Letting the Candles Burn Down

Jacqueline Dooley
5 min readMar 1, 2019

The candles helped me realize that I was stuck. They weren’t waiting for my daughter to come back. I was.

A candle burns for my daughter on a makeshift altar — photo by author

At the start of autumn, we welcomed the holiday season with rituals focused on light and fire. From glowing Jack-o-lanterns and bonfires in October to festive string lights, twinkling Christmas trees, menorahs, and wood stoves in November and December, we bring the light inward when there is less light outside.

I find candles, in particular, to be warm and inviting during New York’s cold, barren winter months.

My daughter loved candles. She collected them with a kind of wild delight, displaying them throughout her bedroom alongside tumbled crystals, incense holders, and other treasures.

She burned candles for their simple beauty or because she liked their scent or to admire the miracle of captive fire in her bedroom. She had to stop burning them in the last weeks of her life because of the oxygen tanks.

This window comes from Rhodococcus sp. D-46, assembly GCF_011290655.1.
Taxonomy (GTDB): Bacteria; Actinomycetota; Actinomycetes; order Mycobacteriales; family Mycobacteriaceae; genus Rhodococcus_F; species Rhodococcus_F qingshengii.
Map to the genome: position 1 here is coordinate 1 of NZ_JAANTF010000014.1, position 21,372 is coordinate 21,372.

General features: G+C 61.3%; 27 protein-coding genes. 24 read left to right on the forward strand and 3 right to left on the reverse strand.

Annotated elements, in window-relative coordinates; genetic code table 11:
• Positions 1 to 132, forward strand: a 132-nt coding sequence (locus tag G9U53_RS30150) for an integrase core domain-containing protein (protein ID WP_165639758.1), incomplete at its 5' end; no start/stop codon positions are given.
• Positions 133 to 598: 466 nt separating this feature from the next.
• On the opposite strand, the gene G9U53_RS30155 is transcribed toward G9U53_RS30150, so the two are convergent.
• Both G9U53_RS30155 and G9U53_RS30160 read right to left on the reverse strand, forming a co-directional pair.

“An open flame can cause a flash fire where the tubes go into her nose,” the hospice nurse had said. “No candles, incense, or petroleum-based lip balm anywhere near the tanks.”

The thought of her face catching fire was so terrifying that my daughter refused to use the oxygen until the very end of her life. By then she had no interest in burning candles.



Jacqueline Dooley

Essayist, content writer, bereaved parent. Bylines: Human Parts, GEN, Marker, OneZero, Washington Post, Al Jazeera, Pulse, HuffPost, Longreads, Modern Loss